Humans being what they are, most people's first reading of this sees them side instantly with the good guy Technocrat, but I tried to analyse myself a bit more rationally. Bailing out of my robotics role because I didn't think it was teaching me enough or my efforts were improving the organisation may well have been characteristic of a Technocrat, but not enough for a strong classification (after all, a Sociopath would have done the same having realized the chances of promotion were negligible.)
I hope it's clear enough that I'm not Clueless. I'm incredibly lazy when I don't think something is worth doing, and I certainly won't due it just for the brownie points. I turned down a job offer only last week because the manager described the promotion prospects as being "Brilliant! After four or five years you'll have a really good chance of making team lead." (And Adrian, if you're reading this and thinking "I didn't say that?", that'd be because I actually turned down two jobs last week and I'm referring to the other one... #humblebrag)
I think I have some traits of the Loser, and not just my haircut. I generally work 9 to 5 only, and frequently take a pleasantly long lunch break. Whilst this is partly laziness, it's also that I'm well aware management is satisfied with my performance, and I don't see any reason to make them realize I'm capable of more effort or hours unless there's a kicker in it for me. I'm not a fan of delayed gratification, and don't fall for it when people suggest reward will come only after all the hard work is given. So this is strategic laziness then; lazy when the effort required to advance isn't justified by the reward offerred. I'm also not entirely referring to money either - recognition, interesting work, and an opportunity for learning are all alternative forms of persuading me to work harder. (And in my defence, I did stay late the last three nights because I had something interesting to work on!)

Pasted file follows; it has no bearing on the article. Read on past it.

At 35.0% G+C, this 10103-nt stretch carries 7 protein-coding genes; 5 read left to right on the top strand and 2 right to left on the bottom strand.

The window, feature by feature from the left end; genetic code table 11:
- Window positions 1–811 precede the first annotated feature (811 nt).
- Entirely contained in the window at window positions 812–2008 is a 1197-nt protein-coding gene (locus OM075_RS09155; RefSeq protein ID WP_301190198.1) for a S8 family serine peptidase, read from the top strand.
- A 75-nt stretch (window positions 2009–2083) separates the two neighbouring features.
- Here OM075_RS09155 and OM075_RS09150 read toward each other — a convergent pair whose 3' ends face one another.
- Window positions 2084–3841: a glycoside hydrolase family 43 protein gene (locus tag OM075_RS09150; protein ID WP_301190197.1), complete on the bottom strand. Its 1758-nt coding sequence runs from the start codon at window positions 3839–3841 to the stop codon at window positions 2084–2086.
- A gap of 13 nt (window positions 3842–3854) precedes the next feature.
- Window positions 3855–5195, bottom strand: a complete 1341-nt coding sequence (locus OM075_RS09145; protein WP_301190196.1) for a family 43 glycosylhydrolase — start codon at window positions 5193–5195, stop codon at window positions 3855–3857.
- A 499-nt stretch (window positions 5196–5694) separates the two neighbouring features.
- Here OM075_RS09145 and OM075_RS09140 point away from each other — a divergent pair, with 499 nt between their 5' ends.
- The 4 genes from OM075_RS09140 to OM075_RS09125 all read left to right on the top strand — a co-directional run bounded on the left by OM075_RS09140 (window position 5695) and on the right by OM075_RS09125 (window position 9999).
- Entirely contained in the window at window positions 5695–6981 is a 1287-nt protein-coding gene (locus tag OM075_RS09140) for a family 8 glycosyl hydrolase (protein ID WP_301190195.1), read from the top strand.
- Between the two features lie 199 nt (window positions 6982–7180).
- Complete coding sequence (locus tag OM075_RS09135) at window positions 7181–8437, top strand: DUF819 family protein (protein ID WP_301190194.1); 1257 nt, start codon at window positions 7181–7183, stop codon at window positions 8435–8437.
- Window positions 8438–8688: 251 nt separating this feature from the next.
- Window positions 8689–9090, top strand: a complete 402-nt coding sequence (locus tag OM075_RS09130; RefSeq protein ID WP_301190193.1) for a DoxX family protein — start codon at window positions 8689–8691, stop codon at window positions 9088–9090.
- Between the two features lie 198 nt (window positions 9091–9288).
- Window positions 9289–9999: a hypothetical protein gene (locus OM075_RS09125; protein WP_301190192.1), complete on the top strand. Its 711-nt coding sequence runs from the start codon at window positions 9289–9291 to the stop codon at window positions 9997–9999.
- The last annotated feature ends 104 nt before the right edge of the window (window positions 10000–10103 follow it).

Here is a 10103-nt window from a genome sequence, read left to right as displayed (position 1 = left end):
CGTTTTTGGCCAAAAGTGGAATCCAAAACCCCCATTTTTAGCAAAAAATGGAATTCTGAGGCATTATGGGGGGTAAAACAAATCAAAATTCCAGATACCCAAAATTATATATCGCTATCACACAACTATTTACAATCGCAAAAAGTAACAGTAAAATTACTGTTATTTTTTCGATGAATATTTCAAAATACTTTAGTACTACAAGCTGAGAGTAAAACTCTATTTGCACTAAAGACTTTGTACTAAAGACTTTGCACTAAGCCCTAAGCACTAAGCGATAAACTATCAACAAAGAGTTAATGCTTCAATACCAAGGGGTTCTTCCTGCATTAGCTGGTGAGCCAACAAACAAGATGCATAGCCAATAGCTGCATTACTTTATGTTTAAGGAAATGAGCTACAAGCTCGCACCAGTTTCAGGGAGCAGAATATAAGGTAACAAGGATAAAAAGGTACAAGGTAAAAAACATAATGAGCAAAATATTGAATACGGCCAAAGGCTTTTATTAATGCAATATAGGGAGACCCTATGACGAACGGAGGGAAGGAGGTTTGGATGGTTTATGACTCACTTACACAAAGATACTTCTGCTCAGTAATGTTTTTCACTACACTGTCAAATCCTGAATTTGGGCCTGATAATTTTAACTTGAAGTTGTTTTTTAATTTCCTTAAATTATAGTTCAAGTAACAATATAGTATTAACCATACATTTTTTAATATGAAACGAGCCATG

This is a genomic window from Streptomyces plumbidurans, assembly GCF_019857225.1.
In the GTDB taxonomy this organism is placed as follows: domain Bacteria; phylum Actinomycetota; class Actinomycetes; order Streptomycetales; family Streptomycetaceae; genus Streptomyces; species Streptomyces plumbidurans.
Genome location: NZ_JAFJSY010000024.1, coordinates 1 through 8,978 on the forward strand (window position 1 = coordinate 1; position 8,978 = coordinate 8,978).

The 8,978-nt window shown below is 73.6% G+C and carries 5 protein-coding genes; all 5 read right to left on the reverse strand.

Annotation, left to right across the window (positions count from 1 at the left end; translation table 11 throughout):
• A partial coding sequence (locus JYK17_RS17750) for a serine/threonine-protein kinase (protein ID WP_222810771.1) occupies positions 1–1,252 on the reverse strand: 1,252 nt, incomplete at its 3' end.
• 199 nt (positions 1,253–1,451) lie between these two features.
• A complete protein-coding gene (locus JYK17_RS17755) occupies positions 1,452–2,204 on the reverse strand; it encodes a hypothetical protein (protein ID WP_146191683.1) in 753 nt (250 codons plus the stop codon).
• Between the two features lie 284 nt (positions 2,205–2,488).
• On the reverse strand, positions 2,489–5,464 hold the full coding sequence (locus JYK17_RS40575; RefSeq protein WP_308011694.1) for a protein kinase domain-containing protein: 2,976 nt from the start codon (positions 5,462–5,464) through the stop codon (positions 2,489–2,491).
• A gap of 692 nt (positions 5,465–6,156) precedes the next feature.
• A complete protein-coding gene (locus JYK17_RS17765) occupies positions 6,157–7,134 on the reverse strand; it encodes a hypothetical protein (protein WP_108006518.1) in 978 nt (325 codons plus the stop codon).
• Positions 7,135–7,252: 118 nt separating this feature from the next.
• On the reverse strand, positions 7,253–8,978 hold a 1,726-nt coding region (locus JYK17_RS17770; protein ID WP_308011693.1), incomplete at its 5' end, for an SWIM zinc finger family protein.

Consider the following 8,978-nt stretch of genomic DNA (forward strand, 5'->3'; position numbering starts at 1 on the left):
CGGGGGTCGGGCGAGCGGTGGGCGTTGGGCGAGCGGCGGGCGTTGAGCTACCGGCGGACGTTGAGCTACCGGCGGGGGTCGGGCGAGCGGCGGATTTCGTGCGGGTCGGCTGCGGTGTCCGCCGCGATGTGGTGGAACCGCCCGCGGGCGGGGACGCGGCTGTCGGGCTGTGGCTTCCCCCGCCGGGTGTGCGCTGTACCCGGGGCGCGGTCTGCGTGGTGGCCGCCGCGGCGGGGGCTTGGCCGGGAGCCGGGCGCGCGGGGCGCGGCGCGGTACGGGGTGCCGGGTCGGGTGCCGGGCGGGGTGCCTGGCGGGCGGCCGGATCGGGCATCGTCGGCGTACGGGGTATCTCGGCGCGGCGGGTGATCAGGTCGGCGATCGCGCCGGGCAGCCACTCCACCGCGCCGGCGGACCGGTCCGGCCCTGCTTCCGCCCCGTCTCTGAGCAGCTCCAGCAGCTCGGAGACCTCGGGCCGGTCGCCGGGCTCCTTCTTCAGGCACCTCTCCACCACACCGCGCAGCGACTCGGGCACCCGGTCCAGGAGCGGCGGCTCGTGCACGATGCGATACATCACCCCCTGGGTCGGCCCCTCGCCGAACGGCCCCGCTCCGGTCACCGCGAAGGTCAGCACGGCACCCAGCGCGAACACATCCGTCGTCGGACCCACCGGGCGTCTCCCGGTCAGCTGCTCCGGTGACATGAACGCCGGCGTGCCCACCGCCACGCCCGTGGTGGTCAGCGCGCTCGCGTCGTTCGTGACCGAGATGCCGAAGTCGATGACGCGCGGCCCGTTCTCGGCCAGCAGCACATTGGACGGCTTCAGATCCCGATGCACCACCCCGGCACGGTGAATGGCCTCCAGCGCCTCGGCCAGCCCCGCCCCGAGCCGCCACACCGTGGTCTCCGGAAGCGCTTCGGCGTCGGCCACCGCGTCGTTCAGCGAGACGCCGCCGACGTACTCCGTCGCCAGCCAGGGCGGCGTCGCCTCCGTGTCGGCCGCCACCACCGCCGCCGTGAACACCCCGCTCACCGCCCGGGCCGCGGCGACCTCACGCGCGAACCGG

So, maybe I'm a Sociopath. Let's see now. I'm clearly strategic. I've clearly made several medium sized organisations think I'm a team-player. I've clearly bailed out on a great bunch of people because dedication to the organisation didn't pay. I've used a very positive sounding history of my startup failure to simultaneously leverage both title and salary inflation, and jumped straight into the most interesting chunk of available work in the organisation without having any experience of it. Seems pretty clear that if Church is wrong and there's no silver lining Technocrat class with which to paint myself, then I'm the number one contender for filling the office nerf guns with live ammunition.
Perhaps it's time to analyse my intent. Am I strategic, manipulative, and successful because I'm an asshole? Or is it because getting myself to the right position leaves me better able to deliver value to the organisation? That's certainly what I'd say in a salary review, but is that because I'm a cynical bastard with an affinity for telling people what they want to hear, or because I actually believe it? To answer this, I think we have to analyse the organisations I've worked in (which is a) simple, because there's only three, and b) fun, so just indulge me, ok?)